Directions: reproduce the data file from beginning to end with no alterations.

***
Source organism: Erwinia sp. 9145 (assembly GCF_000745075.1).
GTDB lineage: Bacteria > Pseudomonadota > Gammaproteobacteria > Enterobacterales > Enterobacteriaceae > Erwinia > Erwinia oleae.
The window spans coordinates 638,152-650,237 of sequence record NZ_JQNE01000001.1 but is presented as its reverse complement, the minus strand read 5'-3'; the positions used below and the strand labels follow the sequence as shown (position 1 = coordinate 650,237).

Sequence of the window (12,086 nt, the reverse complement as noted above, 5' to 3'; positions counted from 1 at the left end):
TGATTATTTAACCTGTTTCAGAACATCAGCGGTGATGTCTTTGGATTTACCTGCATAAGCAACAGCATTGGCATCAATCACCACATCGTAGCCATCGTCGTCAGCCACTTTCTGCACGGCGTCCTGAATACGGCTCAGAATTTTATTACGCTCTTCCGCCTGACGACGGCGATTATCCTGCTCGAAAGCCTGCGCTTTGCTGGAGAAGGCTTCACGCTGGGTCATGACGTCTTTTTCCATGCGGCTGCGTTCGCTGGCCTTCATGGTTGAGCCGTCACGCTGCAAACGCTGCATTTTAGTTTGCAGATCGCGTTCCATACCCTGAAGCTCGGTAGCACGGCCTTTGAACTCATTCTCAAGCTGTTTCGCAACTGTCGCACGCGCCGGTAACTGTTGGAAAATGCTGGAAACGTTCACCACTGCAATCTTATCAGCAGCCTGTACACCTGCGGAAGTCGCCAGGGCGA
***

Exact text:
Source organism: Erwinia sp. 9145 (assembly GCF_000745075.1).
GTDB lineage: Bacteria > Pseudomonadota > Gammaproteobacteria > Enterobacterales > Enterobacteriaceae > Erwinia > Erwinia oleae.
The window spans coordinates 638,152-650,237 of sequence record NZ_JQNE01000001.1 but is presented as its reverse complement, the minus strand read 5'-3'; the positions used below and the strand labels follow the sequence as shown (position 1 = coordinate 650,237).

Sequence of the window (12,086 nt, the reverse complement as noted above, 5' to 3'; positions counted from 1 at the left end):
TGATTATTTAACCTGTTTCAGAACATCAGCGGTGATGTCTTTGGATTTACCTGCATAAGCAACAGCATTGGCATCAATCACCACATCGTAGCCATCGTCGTCAGCCACTTTCTGCACGGCGTCCTGAATACGGCTCAGAATTTTATTACGCTCTTCCGCCTGACGACGGCGATTATCCTGCTCGAAAGCCTGCGCTTTGCTGGAGAAGGCTTCACGCTGGGTCATGACGTCTTTTTCCATGCGGCTGCGTTCGCTGGCCTTCATGGTTGAGCCGTCACGCTGCAAACGCTGCATTTTAGTTTGCAGATCGCGTTCCATACCCTGAAGCTCGGTAGCACGGCCTTTGAACTCATTCTCAAGCTGTTTCGCAACTGTCGCACGCGCCGGTAACTGTTGGAAAATGCTGGAAACGTTCACCACTGCAATCTTATCAGCAGCCTGTACACCTGCGGAAGTCGCCAGGGCGA